Friday, June 8, 2012

So You Want To Invest in the Emerging Markets

The Close of the Chinese Stock Market on Monday*


*photo courtesy of the Christian Science Monitor

China surprised investors and the financial world yesterday by cutting interest rates.

The cut - which is the first rate reduction since 2008 - is a clear sign that Chinese officials are more concerned about flagging economic growth than possible inflationary pressures.

Is this the beginning of an opportunity in emerging market equity markets?

The emerging markets have generally lagged the U.S. market this year. China's stock market, for example, is off about -1.1% year-to-date versus a rise of +4.7% for the U.S. market, according to Merrill Lynch.

However, if the Chinese central bank is adding monetary stimulus, might not some of the liquidity flow into the equity markets?

Well, it could be, in my opinion, and we are taking a hard look at all of the emerging markets, including China.

But I must confess that I was a little unsettled by what happened in the Chinese stock market earlier this week.

June 4 represented the 20th anniversary of the Tiananmen Square unrising.  For many Chinese, the brutal reaction of the Chinese government to the protest movement remains a very ugly memory.


So what happened in the Chinese stock market on this Monday, June 4?


Here's the report from Reuters:


The Shanghai stock market fell a bizarre 64.89 points on Monday, the anniversary of the bloody crackdown on protesters in Tiananmen Square on June 4, 1989, or 6-4-89.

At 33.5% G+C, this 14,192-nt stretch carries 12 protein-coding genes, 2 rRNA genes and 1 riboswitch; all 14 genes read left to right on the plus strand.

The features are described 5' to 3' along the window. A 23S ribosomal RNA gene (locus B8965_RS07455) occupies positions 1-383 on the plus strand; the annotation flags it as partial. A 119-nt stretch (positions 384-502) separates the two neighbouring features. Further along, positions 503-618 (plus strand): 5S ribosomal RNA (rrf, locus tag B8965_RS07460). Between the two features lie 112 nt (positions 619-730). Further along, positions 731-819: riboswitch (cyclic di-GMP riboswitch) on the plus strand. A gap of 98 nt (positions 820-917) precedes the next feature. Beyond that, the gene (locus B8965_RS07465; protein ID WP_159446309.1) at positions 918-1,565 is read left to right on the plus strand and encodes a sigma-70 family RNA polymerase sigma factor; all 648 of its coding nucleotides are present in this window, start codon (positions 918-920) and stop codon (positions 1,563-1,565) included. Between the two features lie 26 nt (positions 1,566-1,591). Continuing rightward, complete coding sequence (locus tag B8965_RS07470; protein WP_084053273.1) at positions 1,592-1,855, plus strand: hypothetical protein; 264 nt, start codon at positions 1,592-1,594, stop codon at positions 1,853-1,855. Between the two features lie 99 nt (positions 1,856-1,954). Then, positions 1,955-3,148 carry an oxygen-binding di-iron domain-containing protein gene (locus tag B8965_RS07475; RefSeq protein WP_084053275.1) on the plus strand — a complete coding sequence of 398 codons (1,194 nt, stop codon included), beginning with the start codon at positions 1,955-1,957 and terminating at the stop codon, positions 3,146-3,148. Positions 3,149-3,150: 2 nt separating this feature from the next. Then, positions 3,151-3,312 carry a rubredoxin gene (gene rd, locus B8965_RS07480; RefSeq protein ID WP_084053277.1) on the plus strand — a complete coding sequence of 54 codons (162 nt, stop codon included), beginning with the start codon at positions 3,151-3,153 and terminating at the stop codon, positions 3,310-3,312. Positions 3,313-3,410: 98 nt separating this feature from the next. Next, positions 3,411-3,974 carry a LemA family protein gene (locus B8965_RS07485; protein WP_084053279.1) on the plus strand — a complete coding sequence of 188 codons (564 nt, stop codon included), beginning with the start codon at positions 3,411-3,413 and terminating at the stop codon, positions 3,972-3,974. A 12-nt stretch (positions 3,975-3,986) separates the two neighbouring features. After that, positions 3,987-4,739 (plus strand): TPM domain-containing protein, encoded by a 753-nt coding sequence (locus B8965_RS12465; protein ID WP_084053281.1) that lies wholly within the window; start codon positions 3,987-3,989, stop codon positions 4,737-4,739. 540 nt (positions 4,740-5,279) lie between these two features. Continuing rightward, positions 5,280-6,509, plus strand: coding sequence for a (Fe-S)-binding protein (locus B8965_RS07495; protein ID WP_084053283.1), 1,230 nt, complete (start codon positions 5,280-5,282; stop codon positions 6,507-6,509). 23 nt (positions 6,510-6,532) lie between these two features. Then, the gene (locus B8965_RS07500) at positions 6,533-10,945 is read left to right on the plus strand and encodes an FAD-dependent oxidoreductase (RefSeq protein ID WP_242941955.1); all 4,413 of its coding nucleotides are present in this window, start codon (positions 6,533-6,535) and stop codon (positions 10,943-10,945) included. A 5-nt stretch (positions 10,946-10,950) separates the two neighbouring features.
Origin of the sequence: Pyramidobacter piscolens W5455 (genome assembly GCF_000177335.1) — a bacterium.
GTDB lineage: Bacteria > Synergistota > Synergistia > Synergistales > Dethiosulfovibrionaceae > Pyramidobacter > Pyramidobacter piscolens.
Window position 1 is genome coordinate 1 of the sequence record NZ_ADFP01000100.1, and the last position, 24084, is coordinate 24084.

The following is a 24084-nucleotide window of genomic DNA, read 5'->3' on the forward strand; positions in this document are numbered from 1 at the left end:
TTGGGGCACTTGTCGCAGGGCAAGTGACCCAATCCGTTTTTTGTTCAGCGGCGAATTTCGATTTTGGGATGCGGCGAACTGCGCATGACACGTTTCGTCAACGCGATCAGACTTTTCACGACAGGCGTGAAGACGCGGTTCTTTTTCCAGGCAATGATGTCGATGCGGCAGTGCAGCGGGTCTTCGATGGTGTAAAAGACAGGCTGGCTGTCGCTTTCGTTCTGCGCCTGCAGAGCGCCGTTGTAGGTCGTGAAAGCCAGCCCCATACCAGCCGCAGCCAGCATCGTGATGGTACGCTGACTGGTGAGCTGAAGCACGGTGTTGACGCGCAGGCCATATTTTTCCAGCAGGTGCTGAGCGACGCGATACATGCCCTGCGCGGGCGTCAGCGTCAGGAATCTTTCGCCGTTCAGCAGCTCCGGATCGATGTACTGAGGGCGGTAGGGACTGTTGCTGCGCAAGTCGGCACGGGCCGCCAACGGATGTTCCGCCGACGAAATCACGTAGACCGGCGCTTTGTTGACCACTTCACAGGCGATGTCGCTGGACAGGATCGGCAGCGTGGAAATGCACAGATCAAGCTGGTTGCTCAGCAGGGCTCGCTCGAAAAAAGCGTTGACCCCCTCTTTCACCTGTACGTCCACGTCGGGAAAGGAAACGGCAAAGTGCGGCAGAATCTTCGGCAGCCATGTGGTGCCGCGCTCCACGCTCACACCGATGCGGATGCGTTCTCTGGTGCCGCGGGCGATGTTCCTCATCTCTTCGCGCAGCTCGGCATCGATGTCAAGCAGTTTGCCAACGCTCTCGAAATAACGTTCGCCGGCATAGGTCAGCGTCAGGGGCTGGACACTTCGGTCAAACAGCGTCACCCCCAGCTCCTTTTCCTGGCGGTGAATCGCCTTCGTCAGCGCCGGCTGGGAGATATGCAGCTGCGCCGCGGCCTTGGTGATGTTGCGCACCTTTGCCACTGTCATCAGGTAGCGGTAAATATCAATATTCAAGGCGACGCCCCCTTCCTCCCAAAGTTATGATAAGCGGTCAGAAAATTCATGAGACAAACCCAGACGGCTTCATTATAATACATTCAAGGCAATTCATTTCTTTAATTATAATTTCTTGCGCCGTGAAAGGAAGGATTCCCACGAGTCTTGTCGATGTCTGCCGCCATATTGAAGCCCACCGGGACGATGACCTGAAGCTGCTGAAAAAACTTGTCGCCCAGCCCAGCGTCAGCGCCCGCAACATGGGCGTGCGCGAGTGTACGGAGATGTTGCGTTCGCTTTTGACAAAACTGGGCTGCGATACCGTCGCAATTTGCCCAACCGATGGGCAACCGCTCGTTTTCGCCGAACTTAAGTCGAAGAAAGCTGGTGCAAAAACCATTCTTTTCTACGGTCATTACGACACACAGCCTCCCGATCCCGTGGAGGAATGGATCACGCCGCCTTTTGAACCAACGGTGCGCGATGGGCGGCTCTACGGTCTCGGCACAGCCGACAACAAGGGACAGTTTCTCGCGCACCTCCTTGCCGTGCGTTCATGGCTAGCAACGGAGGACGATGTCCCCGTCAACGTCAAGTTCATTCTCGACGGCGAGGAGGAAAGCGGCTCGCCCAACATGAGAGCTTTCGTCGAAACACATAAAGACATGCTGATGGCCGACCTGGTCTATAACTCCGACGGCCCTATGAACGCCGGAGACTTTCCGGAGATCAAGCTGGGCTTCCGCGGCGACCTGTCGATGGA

In another twist, the Shanghai Composite Index .SSEC opened at 2346.98 points on the 23rd anniversary of the killings. The numbers 46.98 could be read as June 4, 1989, backwards.

If getting the index to settle on those figures through trades can be ruled out, could the trading system itself have been hacked?

http://www.reuters.com/article/2012/06/04/us-china-stocks-tiananmen-idUSBRE8530F720120604



Now, the Reuters story quoted several officials and experts that essentially said that it would have been exceedingly difficult for anyone to manipulate the indexes to achieve such a coincidental outcome.  And they're probably right.


But the fact that the possibility of a market manipulation event could have taken place on Monday is enough to give one pause.